In A Tea Garden

In a Tea Garden
Istanbul, Turkey
Dec 26th, 2003

In the Sultanahmet area of Istanbul, along the Divan Yolu is a cemetary. It houses the tombs of some of the Ottoman rulers – those of Mahmud II, Abdulaziz and Abdul Mahmud II. The tombs are raised off the ground and made of white marble. At one end is a tablet with inscriptions and dates. But different from other similar tombs I have seen elsewhere, there are two pillars at each end of the tomb. I do not know what purpose they serve. It is small, this cemetary and quaint. Fenced in by a wrought iron railing, it is quite picturesque. At one end of the cemetary is the tea garden.

This is an old tea garden and a popular one. The floors are wooden, old, scuffed and scarred. There are wooden benches placed at intervals, back to back. In between are small wooden tables. Along the side wall are bigger seating areas shaped as booths – some can sit as many as six or seven. The backs and the seats of the benches are covered with upholstery, the patterns reminiscent of kilims. There are carpets and kilims hung on two of the the walls. The other two walls have windows, set in dark polished wood. There is a comfortable laid-back feel to this place; I like it here. It is just the kind of place to while away a few hours with friends over conversation or a game of chess or backgammon. Or to scribble in a journal.

I discovered this place on my second day in Istanbul and seem to have formed a habit of coming in here each day that I have been in this city. I order a delicious glass of kushburnu, or rosehip tea and sit sipping it and enjoying the feel of the place. The tea in Turkey is served in beautiful tulip-shaped glasses, rimmed with decorative gold edges. They are served on a tiny saucer, with a couple of cubes of sugar – to be added to taste. It is early yet and there is what sounds like Arabic music floating in the air. Mingled with muted conversation is the gurgling sound of the nargileh. As the afternoon wears on, this place fills up. There is often no table sitting empty. But the ever-vigilant waiters keep a sharp eye out. They will rearrange some or re-organize and nobody is turned away. Every booth and bench gets packed with people. Nobody seems to come here alone. They come in twos or threes or larger groups of friends or family. It is a time to spend in relaxed conversation. Or in play. Young or old, students or business men, hiply dressed youngsters or conservatively dressed women wearing headscarves, they sit companionably and chat and drink tea and smoke the nargileh. The clicking of the backgammon dice forms a continuous music. The air gets hazy with the smoke and the music is barely audible above the hum of conversation. From time to time one of the waiters will come by holding a container with glowing coals. In his other hand he holds a pair of tongs – the signal is the click-clacking of the tongs as he walks down the aisle. He adds fresh coal to some of the nargilehs.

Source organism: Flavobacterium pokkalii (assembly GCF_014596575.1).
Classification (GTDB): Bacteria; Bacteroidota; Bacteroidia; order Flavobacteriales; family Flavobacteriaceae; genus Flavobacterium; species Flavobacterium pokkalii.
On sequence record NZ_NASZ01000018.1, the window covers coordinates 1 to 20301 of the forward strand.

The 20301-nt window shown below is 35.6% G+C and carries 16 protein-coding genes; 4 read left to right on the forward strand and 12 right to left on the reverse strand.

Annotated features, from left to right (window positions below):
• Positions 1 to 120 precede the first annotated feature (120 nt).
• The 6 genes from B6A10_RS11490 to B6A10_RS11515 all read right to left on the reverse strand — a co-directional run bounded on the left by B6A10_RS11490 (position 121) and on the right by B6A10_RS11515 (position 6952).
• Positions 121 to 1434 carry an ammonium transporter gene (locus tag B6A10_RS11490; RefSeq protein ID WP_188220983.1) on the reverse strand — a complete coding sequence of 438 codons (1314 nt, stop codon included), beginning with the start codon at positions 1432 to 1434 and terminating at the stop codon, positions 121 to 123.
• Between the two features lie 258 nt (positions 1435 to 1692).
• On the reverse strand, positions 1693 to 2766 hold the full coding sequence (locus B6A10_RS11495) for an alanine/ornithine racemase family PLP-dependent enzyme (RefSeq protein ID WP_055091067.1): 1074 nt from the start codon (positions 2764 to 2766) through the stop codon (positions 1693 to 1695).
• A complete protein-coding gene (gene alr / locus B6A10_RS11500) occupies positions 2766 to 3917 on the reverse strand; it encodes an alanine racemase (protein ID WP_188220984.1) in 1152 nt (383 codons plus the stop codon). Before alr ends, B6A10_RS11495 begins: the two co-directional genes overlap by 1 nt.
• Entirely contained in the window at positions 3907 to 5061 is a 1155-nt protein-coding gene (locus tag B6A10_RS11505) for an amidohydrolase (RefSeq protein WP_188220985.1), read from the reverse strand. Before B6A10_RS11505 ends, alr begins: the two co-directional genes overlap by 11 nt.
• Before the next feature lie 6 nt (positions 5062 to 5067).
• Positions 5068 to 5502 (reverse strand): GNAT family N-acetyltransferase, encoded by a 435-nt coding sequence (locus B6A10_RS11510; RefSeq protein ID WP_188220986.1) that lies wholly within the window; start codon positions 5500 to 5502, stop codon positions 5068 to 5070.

Postscript
I must have become a fixture there. My last evening in Istanbul, after having travelled elsewhere for three and a half weeks, I went there again. I had just taken off my coat and hat and sat down. I was about to order my usual tea when one of the waiters walked up and deposited a kushburnu in front of me with a smile. It made me laugh out loud – tessekurler ederim!

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